When Steven Johnson of Mattapoisett went to the emergency room in 2018, he left the hospital with an unsuspected diagnosis. Three years later, this 30-year-old SouthCoast native is dealing with the end stages of renal failure, also known as kidney failure, and desperately needs to find a matching donor before time runs out.

“I went to the ER for something completely different,” Johnson said about his trip to the hospital in 2018. “They saw my blood pressure was ridiculously high and they discovered I was at the end stage of renal failure.”

Johnson had been living with one kidney since he was about four years old. One of his kidneys wasn’t growing properly, forcing doctors to remove it, and now his remaining kidney was failing him, too.

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“I was a mix of scared, angry, and worried about what was next,” Johnson said. “The doctors said I needed a transplant, but I didn’t know what that entailed. They just told me I needed it ASAP.”

Until he finds a donor, Johnson is forced to receive dialysis, a tedious process that cleans toxins out of the blood and removes extra fluid. At first, he was able to do the process from home through peritoneal dialysis, but after suffering from flash pulmonary edema – which Johnson described as “drowning in my own fluid" – he was forced to switch to hemodialysis, which requires a visit to the blood center three times a week for four hours for an aggressive “cleansing” of the blood.

Once his body adapted to the treatment, Johnson felt better than ever, but unfortunately dialysis is merely a band-aid for the wound that cannot heal.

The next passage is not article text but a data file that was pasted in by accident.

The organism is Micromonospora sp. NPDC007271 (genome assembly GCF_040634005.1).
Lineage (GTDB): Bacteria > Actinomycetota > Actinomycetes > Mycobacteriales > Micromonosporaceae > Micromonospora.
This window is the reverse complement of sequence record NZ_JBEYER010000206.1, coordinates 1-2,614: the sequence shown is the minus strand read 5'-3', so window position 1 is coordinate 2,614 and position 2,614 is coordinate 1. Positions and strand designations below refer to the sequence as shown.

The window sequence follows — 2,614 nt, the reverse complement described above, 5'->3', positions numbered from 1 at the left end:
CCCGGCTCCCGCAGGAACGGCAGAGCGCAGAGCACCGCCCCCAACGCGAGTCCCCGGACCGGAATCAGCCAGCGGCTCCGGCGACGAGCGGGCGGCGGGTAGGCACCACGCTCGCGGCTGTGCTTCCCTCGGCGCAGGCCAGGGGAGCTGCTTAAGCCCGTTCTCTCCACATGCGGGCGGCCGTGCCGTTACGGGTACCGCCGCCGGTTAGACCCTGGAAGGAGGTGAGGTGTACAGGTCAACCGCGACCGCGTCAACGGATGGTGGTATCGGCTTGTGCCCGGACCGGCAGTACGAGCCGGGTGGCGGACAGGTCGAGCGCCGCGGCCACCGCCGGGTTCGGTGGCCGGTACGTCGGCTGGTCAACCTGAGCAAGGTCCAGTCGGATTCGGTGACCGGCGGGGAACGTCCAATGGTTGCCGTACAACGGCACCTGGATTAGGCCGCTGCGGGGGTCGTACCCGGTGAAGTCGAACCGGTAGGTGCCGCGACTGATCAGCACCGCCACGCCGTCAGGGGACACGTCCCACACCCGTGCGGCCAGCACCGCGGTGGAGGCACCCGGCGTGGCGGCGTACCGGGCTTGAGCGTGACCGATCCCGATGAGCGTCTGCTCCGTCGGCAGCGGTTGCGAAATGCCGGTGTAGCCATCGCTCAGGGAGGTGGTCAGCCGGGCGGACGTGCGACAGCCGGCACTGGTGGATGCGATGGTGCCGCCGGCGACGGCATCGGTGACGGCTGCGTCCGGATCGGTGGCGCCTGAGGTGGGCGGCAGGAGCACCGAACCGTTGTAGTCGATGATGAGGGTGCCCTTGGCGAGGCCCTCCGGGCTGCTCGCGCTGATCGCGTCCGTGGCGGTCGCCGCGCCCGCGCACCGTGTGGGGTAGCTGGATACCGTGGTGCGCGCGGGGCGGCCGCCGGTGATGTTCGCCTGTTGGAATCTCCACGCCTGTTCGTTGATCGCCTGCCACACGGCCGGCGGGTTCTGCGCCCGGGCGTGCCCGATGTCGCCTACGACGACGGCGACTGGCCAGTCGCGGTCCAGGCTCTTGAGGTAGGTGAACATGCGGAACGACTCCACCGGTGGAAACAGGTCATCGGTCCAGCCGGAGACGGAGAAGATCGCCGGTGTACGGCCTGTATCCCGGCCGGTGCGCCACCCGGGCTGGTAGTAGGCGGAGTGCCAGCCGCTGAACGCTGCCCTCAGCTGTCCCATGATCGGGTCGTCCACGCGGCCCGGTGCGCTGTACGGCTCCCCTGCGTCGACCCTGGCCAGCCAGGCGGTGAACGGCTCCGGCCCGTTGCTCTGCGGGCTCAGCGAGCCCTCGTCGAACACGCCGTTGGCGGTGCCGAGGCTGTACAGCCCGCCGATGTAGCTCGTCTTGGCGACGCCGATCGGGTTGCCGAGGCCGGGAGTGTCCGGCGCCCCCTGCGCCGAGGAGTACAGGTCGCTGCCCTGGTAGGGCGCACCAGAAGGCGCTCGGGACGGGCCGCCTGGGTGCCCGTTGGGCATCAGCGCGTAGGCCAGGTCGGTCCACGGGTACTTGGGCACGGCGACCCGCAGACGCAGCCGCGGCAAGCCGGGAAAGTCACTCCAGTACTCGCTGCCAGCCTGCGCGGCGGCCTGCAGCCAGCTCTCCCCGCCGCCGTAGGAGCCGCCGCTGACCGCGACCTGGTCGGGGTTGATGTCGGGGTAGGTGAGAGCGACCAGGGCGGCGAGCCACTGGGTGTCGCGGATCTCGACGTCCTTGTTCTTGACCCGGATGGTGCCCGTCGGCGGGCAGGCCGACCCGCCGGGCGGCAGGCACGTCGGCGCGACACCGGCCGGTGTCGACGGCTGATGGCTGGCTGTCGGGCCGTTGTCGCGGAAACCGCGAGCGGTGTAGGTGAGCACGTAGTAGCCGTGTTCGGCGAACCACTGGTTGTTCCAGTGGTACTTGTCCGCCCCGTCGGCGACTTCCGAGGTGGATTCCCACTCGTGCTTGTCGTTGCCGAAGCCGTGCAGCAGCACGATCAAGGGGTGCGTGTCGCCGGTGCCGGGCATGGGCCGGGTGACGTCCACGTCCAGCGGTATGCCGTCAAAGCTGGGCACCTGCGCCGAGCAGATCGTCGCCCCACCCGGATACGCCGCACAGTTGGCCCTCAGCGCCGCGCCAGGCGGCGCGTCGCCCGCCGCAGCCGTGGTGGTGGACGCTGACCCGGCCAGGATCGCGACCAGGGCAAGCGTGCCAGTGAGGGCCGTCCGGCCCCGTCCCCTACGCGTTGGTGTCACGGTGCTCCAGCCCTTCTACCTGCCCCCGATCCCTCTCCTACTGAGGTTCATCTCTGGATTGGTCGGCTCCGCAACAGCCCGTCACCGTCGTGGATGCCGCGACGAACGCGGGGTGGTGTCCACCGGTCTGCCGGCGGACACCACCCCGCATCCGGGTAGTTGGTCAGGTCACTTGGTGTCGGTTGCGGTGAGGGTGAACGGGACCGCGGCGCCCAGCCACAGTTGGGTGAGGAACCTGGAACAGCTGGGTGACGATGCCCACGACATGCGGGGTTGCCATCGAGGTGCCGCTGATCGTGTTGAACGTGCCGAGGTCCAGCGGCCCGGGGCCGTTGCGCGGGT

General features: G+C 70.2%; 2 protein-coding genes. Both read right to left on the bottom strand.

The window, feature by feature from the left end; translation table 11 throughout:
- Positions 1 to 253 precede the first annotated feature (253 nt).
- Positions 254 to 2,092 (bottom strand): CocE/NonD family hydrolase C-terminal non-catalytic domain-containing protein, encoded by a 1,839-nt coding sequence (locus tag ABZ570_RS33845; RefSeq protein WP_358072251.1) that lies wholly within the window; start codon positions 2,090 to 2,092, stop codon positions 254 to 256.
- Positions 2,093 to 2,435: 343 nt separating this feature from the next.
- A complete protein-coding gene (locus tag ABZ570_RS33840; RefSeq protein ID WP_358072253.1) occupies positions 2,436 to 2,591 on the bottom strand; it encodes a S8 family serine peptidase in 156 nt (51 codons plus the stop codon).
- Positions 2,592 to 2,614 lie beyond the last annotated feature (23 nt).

Johnson needs a donor with an A-positive blood type to make a full recovery. Until then, he sits on the waiting list. However, there is a way for people to speed up the process.

“There’s a program called the cross-match program, where somebody who isn’t a match can donate on my behalf, and that will move me up to the top of the list,” Johnson explained.

The search for a new kidney weighs heavily on Johnson, not just because of his declining health, but because of the family that fights alongside him every day.

“My girlfriend has been on a rampage to find me a kidney, she started a Facebook group for me. My mom, of course, worries all the time, and my grandmother, who raised me, has been a wreck,” he said. “My son doesn’t really know what is going on, he’s four-year-old son and has autism.”

Finding a match gives Johnson a chance to grow old with his girlfriend, to take care of the women in his life, and to watch his son experience life’s milestones.

“I could watch my son grow up,” he said. “When he gets married, graduates high school, those are the most important and I don’t want to miss it.”

Let’s spread Steven Johnson’s story in hopes of finding the perfect match.

Everyone deserves a shot at a long life well-lived.

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